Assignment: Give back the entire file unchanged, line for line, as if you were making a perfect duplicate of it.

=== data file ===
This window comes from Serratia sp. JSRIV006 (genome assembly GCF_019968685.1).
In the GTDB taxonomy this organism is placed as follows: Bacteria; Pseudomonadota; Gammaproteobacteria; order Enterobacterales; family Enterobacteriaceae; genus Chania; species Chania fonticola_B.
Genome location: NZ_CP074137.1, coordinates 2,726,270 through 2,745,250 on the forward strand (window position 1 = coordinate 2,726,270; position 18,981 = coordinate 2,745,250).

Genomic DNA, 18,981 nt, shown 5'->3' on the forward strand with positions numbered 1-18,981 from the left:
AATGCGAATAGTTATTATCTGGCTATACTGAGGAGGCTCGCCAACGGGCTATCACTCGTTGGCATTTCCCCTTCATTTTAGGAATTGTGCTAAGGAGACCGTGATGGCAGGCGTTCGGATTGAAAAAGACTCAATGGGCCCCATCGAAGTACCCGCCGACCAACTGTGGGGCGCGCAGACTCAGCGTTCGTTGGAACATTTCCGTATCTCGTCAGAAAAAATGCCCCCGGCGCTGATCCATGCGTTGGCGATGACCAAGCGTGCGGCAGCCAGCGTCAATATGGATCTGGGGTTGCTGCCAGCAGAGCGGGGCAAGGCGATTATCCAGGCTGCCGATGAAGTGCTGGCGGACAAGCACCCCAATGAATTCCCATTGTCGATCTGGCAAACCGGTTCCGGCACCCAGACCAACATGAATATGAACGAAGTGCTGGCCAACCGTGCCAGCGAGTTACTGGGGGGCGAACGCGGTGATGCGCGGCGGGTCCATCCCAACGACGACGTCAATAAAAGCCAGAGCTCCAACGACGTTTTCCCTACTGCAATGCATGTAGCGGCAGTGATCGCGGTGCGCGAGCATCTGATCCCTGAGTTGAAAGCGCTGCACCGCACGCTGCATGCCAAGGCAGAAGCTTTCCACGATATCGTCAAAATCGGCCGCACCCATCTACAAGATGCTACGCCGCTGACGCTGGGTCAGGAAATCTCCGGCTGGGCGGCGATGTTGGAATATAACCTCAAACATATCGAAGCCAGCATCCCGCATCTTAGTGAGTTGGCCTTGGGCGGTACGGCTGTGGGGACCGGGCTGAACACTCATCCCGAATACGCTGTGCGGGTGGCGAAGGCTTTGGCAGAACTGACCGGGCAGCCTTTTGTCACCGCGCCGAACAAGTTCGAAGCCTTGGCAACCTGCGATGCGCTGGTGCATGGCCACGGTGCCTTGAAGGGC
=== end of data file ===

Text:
This window comes from Serratia sp. JSRIV006 (genome assembly GCF_019968685.1).
In the GTDB taxonomy this organism is placed as follows: Bacteria; Pseudomonadota; Gammaproteobacteria; order Enterobacterales; family Enterobacteriaceae; genus Chania; species Chania fonticola_B.
Genome location: NZ_CP074137.1, coordinates 2,726,270 through 2,745,250 on the forward strand (window position 1 = coordinate 2,726,270; position 18,981 = coordinate 2,745,250).

Genomic DNA, 18,981 nt, shown 5'->3' on the forward strand with positions numbered 1-18,981 from the left:
AATGCGAATAGTTATTATCTGGCTATACTGAGGAGGCTCGCCAACGGGCTATCACTCGTTGGCATTTCCCCTTCATTTTAGGAATTGTGCTAAGGAGACCGTGATGGCAGGCGTTCGGATTGAAAAAGACTCAATGGGCCCCATCGAAGTACCCGCCGACCAACTGTGGGGCGCGCAGACTCAGCGTTCGTTGGAACATTTCCGTATCTCGTCAGAAAAAATGCCCCCGGCGCTGATCCATGCGTTGGCGATGACCAAGCGTGCGGCAGCCAGCGTCAATATGGATCTGGGGTTGCTGCCAGCAGAGCGGGGCAAGGCGATTATCCAGGCTGCCGATGAAGTGCTGGCGGACAAGCACCCCAATGAATTCCCATTGTCGATCTGGCAAACCGGTTCCGGCACCCAGACCAACATGAATATGAACGAAGTGCTGGCCAACCGTGCCAGCGAGTTACTGGGGGGCGAACGCGGTGATGCGCGGCGGGTCCATCCCAACGACGACGTCAATAAAAGCCAGAGCTCCAACGACGTTTTCCCTACTGCAATGCATGTAGCGGCAGTGATCGCGGTGCGCGAGCATCTGATCCCTGAGTTGAAAGCGCTGCACCGCACGCTGCATGCCAAGGCAGAAGCTTTCCACGATATCGTCAAAATCGGCCGCACCCATCTACAAGATGCTACGCCGCTGACGCTGGGTCAGGAAATCTCCGGCTGGGCGGCGATGTTGGAATATAACCTCAAACATATCGAAGCCAGCATCCCGCATCTTAGTGAGTTGGCCTTGGGCGGTACGGCTGTGGGGACCGGGCTGAACACTCATCCCGAATACGCTGTGCGGGTGGCGAAGGCTTTGGCAGAACTGACCGGGCAGCCTTTTGTCACCGCGCCGAACAAGTTCGAAGCCTTGGCAACCTGCGATGCGCTGGTGCATGGCCACGGTGCCTTGAAGGGC